The rangers also actively participate in habituation exercises with researchers and conservationists. Habituation is a gentle and careful process of introducing wild mountain gorillas to the sight and presence of humans and requires much patience and dedication over two to three years. Rangers will guide trekkers into the forest in search of mountain gorilla troops, teach them how to conserve the environment and minimise the spread of disease to the mountain gorillas and protect both the visitors and the mountain gorillas from harm. Even when there are no trekkers the rangers will still visit the troops who are in the process of being habituated and spend many hours with them.
Rangers play a crucial role in promoting positive human relations; keeping good friendships and strengthening bonds with local people in the nearby communities is another essential part of the conservation process. Trespassers who carry out illegal activities such as poaching often do so out of desperation and a lack of opportunity; these are often friends and neighbours of the rangers, people from nearby communities. Through a programme of education and information about sustainable living and environmentally friendly farming techniques, rangers are able to encourage the local people to get involved in looking after the wonders of the forest and discourage them from engaging in any harmful pursuits to maintain a living. Many innovative community projects have been created to provide an alternative means of income for families to reduce the need for the locals to enter the forests. The Uganda Wildlife Authority also gives 10% of all the money collected from tourism activities every year to the local people to help improve their lives. The ranger is pivotal in creating community allies and helping people coexist peacefully with the wildlife and their environment, increasing community resilience and health. This complex and multi-faceted job of being a wildlife ranger comes with many sacrifices and risks; these hard-working men and women put their lives on the line every day. Threats come in all forms; systematic attacks from heavily armed and highly organised rings of poachers, rebels and other illegal groups, violent combats with the militias who run the ‘blood minerals’ trade in this region, attacks by distressed animals they are trying to rescue and exposure to disease by insect bites from infected mosquitos and ticks are just but a few. These are on top of the daily strains of working in such remote localities, navigating gruelling terrain and living away from their families and home. Many rangers have lost their lives while protecting wildlife and current global statistics state that at least three rangers lose their lives in the line of duty every week. Despite these daily dangers, life-threatening situations, long hours and physically demanding days, the rangers of the BINP remain passionate and motivated in their quest to protect their environment and the endangered mountain gorilla. Because of their steadfast commitment, the mountain gorilla population has increased, many have been habituated and they have been declassified from Critically Endangered to Endangered.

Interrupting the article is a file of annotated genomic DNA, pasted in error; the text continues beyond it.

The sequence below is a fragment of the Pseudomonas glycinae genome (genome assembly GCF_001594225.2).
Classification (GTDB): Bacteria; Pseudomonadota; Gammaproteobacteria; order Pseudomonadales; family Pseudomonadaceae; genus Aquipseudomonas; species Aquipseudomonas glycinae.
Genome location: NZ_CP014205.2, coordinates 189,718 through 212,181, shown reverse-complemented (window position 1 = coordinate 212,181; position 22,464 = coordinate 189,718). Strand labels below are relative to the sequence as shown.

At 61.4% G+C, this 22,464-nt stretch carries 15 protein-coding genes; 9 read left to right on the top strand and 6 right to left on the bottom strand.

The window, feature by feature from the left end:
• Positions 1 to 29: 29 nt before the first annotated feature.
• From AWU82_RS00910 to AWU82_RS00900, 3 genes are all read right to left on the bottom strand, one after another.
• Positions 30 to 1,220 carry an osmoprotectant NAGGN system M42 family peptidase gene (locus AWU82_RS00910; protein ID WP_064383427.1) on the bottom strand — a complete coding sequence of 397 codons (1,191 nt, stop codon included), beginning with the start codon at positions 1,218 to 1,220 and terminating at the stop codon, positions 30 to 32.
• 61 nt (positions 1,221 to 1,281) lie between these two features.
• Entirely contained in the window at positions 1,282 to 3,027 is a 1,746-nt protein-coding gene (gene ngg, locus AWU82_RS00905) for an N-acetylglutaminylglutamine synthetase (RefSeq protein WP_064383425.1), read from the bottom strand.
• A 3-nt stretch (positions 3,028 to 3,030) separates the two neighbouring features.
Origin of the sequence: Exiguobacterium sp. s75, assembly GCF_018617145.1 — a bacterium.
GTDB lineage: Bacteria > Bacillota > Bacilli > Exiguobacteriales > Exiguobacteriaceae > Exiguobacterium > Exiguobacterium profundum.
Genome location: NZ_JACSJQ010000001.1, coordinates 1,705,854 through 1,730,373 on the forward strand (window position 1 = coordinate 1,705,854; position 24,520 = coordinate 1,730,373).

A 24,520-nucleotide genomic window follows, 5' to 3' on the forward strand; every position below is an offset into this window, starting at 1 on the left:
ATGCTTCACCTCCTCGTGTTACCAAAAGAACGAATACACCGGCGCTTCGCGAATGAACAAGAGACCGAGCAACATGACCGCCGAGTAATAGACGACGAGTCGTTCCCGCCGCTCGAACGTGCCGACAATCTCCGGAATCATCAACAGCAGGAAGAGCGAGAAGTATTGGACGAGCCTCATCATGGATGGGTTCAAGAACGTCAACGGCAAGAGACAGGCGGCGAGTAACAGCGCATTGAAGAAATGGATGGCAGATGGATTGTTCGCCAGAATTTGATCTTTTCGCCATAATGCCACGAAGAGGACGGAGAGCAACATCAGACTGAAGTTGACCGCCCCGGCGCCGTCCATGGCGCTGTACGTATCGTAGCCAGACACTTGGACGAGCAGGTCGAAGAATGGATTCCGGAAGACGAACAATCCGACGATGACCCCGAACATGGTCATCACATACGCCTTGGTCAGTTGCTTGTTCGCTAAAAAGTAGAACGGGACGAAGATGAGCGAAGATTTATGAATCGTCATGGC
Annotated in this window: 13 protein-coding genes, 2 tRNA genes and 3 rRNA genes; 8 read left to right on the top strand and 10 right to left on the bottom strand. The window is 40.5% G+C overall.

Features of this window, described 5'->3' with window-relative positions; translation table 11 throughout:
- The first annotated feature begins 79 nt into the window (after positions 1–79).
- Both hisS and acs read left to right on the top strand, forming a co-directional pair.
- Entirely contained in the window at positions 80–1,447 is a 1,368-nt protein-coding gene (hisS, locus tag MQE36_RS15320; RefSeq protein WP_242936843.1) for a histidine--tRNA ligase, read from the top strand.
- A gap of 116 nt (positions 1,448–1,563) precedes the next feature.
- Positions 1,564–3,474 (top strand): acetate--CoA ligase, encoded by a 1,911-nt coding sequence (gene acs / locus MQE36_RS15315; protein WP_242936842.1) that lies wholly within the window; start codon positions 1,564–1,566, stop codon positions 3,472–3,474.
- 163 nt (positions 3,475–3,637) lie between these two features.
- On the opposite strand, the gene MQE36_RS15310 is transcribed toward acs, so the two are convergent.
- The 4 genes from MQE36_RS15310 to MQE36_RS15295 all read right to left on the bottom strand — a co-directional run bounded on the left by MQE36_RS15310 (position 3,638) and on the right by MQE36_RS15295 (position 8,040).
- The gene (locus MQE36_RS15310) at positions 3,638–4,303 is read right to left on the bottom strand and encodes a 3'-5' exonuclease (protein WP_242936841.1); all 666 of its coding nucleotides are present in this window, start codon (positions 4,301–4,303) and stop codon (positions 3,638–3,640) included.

“Wildlife rangers are nature’s protectors and first responders...brave and dedicated, they work tirelessly to defend nature from those who seek to exploit it”Jane Goodall.
Monday 31st July marked World Ranger Day, a global day of recognition for these brave, dedicated and genuinely remarkable conservation lionhearts. We celebrate the tireless work they do for the protection of our Earth’s animals, plants and natural habitats and also honour those who have been killed or injured in the line of duty. These bold and courageous men and women, motivated by their deep love of wildlife and wild lands, form the forefront of our environmental defence line and are the true heroes of wildlife and nature protection.